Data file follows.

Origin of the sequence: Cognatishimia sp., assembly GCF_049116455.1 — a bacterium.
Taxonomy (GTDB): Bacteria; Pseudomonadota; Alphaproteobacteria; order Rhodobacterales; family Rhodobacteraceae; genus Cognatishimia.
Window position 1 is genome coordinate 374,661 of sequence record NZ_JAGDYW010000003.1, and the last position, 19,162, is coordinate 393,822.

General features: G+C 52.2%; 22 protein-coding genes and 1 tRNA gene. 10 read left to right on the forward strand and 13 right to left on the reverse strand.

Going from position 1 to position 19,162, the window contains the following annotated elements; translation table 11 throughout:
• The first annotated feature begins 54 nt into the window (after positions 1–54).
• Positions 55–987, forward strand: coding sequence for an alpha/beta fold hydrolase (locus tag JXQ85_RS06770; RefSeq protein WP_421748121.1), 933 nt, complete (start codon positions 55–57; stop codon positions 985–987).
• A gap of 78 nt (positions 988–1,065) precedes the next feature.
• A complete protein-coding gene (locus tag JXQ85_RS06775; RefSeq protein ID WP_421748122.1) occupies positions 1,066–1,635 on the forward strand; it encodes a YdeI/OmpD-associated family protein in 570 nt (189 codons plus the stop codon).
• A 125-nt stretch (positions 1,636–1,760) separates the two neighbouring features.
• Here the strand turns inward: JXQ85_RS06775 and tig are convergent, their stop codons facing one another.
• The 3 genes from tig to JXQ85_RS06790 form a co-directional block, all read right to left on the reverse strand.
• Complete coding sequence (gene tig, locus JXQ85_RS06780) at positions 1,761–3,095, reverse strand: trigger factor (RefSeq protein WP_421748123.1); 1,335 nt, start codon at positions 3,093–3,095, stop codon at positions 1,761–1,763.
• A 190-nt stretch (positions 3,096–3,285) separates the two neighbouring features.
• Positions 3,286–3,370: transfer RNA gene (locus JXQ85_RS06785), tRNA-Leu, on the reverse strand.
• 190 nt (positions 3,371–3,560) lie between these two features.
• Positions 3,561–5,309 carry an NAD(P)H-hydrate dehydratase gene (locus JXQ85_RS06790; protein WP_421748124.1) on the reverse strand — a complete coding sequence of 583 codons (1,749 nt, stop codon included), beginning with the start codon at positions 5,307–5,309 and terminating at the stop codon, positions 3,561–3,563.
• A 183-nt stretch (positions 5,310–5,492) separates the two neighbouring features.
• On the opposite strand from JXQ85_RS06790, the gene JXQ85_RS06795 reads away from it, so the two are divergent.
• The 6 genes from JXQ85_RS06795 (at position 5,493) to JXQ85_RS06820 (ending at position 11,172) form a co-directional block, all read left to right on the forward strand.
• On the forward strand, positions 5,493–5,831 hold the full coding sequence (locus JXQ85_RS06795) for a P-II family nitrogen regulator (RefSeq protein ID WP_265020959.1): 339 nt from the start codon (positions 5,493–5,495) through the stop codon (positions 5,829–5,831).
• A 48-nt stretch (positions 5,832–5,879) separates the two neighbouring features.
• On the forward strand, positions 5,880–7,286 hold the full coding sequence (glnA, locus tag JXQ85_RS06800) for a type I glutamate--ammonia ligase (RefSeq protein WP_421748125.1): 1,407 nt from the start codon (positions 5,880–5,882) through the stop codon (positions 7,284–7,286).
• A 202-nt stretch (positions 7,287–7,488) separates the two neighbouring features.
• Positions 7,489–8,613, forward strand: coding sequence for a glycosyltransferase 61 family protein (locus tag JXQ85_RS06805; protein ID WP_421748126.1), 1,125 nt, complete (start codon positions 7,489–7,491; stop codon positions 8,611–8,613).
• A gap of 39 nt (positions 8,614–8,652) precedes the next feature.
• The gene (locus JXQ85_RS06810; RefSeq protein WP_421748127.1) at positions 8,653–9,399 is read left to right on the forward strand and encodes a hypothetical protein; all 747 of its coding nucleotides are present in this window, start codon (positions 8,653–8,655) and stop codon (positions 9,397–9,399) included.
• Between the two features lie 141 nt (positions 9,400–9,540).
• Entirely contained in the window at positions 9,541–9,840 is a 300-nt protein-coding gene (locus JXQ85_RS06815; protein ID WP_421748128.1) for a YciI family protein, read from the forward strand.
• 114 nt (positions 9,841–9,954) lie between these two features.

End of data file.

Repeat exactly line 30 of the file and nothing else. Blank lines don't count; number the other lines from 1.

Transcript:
• 114 nt (positions 9,841–9,954) lie between these two features.